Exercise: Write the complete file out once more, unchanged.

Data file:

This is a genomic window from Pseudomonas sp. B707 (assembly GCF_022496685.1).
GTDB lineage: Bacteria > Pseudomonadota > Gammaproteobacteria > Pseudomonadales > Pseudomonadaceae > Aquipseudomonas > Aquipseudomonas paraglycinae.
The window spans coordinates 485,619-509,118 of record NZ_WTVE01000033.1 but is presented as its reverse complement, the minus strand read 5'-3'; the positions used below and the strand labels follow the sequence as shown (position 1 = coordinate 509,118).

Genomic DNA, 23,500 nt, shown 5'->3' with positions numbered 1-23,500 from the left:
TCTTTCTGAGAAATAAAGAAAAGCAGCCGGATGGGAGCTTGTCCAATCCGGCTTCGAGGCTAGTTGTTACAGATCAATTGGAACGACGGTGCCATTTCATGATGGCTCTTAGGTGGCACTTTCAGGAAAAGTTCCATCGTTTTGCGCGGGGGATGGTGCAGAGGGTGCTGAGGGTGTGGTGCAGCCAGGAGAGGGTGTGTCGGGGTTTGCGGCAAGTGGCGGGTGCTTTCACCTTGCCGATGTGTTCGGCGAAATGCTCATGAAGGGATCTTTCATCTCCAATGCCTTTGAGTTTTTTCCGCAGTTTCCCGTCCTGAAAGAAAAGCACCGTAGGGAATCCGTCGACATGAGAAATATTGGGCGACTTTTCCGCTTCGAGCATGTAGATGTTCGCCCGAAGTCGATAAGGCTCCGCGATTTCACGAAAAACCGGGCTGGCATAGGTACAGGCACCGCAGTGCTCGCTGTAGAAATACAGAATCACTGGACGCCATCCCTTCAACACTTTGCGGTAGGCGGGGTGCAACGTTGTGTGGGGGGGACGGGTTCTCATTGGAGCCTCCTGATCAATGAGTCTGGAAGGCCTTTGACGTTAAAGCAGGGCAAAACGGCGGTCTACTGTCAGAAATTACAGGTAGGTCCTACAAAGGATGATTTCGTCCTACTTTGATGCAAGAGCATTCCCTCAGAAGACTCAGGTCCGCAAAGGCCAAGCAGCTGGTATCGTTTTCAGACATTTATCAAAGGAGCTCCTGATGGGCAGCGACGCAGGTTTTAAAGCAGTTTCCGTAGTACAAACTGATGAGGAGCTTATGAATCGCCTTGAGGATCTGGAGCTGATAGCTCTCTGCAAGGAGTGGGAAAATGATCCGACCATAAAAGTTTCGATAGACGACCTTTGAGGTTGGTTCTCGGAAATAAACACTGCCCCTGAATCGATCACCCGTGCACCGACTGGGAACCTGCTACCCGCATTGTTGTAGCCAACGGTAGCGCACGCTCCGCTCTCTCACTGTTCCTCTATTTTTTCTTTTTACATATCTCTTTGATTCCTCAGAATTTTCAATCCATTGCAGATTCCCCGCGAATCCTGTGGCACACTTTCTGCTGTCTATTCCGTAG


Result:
This is a genomic window from Pseudomonas sp. B707 (assembly GCF_022496685.1).
GTDB lineage: Bacteria > Pseudomonadota > Gammaproteobacteria > Pseudomonadales > Pseudomonadaceae > Aquipseudomonas > Aquipseudomonas paraglycinae.
The window spans coordinates 485,619-509,118 of record NZ_WTVE01000033.1 but is presented as its reverse complement, the minus strand read 5'-3'; the positions used below and the strand labels follow the sequence as shown (position 1 = coordinate 509,118).

Genomic DNA, 23,500 nt, shown 5'->3' with positions numbered 1-23,500 from the left:
TCTTTCTGAGAAATAAAGAAAAGCAGCCGGATGGGAGCTTGTCCAATCCGGCTTCGAGGCTAGTTGTTACAGATCAATTGGAACGACGGTGCCATTTCATGATGGCTCTTAGGTGGCACTTTCAGGAAAAGTTCCATCGTTTTGCGCGGGGGATGGTGCAGAGGGTGCTGAGGGTGTGGTGCAGCCAGGAGAGGGTGTGTCGGGGTTTGCGGCAAGTGGCGGGTGCTTTCACCTTGCCGATGTGTTCGGCGAAATGCTCATGAAGGGATCTTTCATCTCCAATGCCTTTGAGTTTTTTCCGCAGTTTCCCGTCCTGAAAGAAAAGCACCGTAGGGAATCCGTCGACATGAGAAATATTGGGCGACTTTTCCGCTTCGAGCATGTAGATGTTCGCCCGAAGTCGATAAGGCTCCGCGATTTCACGAAAAACCGGGCTGGCATAGGTACAGGCACCGCAGTGCTCGCTGTAGAAATACAGAATCACTGGACGCCATCCCTTCAACACTTTGCGGTAGGCGGGGTGCAACGTTGTGTGGGGGGGACGGGTTCTCATTGGAGCCTCCTGATCAATGAGTCTGGAAGGCCTTTGACGTTAAAGCAGGGCAAAACGGCGGTCTACTGTCAGAAATTACAGGTAGGTCCTACAAAGGATGATTTCGTCCTACTTTGATGCAAGAGCATTCCCTCAGAAGACTCAGGTCCGCAAAGGCCAAGCAGCTGGTATCGTTTTCAGACATTTATCAAAGGAGCTCCTGATGGGCAGCGACGCAGGTTTTAAAGCAGTTTCCGTAGTACAAACTGATGAGGAGCTTATGAATCGCCTTGAGGATCTGGAGCTGATAGCTCTCTGCAAGGAGTGGGAAAATGATCCGACCATAAAAGTTTCGATAGACGACCTTTGAGGTTGGTTCTCGGAAATAAACACTGCCCCTGAATCGATCACCCGTGCACCGACTGGGAACCTGCTACCCGCATTGTTGTAGCCAACGGTAGCGCACGCTCCGCTCTCTCACTGTTCCTCTATTTTTTCTTTTTACATATCTCTTTGATTCCTCAGAATTTTCAATCCATTGCAGATTCCCCGCGAATCCTGTGGCACACTTTCTGCTGTCTATTCCGTAG